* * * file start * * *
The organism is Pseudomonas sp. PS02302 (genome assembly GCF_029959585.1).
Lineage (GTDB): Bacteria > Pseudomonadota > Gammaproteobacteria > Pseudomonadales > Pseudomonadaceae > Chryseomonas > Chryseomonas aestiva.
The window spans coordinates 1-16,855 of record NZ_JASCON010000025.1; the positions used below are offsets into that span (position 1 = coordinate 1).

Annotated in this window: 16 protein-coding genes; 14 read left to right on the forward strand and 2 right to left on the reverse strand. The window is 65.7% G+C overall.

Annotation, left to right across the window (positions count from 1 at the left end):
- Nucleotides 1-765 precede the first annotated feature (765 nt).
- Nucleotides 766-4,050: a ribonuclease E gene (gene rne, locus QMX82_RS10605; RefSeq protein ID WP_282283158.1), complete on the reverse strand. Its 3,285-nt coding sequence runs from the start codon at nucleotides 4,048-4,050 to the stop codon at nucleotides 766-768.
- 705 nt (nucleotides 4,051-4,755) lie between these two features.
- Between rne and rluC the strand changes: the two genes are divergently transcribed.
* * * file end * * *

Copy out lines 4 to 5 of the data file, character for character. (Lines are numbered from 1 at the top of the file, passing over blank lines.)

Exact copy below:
Annotated in this window: 16 protein-coding genes; 14 read left to right on the forward strand and 2 right to left on the reverse strand. The window is 65.7% G+C overall.

Annotation, left to right across the window (positions count from 1 at the left end):